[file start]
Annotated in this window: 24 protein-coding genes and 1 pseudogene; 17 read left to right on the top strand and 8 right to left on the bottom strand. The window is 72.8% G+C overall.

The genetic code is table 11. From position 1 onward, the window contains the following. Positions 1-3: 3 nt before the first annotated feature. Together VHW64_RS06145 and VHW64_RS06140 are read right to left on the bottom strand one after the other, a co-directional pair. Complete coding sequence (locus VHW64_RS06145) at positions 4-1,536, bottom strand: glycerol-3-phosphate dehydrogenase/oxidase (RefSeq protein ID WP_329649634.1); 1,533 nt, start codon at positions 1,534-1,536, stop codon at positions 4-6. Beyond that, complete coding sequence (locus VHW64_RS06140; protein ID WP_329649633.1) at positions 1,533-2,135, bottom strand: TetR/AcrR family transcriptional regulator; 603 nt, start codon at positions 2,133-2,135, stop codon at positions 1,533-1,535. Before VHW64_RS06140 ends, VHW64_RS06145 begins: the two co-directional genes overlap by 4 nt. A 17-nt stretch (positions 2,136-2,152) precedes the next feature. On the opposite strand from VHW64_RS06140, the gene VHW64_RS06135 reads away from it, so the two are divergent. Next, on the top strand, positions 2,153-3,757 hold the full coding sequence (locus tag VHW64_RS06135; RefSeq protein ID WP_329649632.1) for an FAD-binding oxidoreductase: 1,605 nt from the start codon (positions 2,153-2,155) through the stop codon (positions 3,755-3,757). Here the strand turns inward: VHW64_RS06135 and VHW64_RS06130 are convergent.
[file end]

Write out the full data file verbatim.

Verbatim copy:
Annotated in this window: 24 protein-coding genes and 1 pseudogene; 17 read left to right on the top strand and 8 right to left on the bottom strand. The window is 72.8% G+C overall.

The genetic code is table 11. From position 1 onward, the window contains the following. Positions 1-3: 3 nt before the first annotated feature. Together VHW64_RS06145 and VHW64_RS06140 are read right to left on the bottom strand one after the other, a co-directional pair. Complete coding sequence (locus VHW64_RS06145) at positions 4-1,536, bottom strand: glycerol-3-phosphate dehydrogenase/oxidase (RefSeq protein ID WP_329649634.1); 1,533 nt, start codon at positions 1,534-1,536, stop codon at positions 4-6. Beyond that, complete coding sequence (locus VHW64_RS06140; protein ID WP_329649633.1) at positions 1,533-2,135, bottom strand: TetR/AcrR family transcriptional regulator; 603 nt, start codon at positions 2,133-2,135, stop codon at positions 1,533-1,535. Before VHW64_RS06140 ends, VHW64_RS06145 begins: the two co-directional genes overlap by 4 nt. A 17-nt stretch (positions 2,136-2,152) precedes the next feature. On the opposite strand from VHW64_RS06140, the gene VHW64_RS06135 reads away from it, so the two are divergent. Next, on the top strand, positions 2,153-3,757 hold the full coding sequence (locus tag VHW64_RS06135; RefSeq protein ID WP_329649632.1) for an FAD-binding oxidoreductase: 1,605 nt from the start codon (positions 2,153-2,155) through the stop codon (positions 3,755-3,757). Here the strand turns inward: VHW64_RS06135 and VHW64_RS06130 are convergent.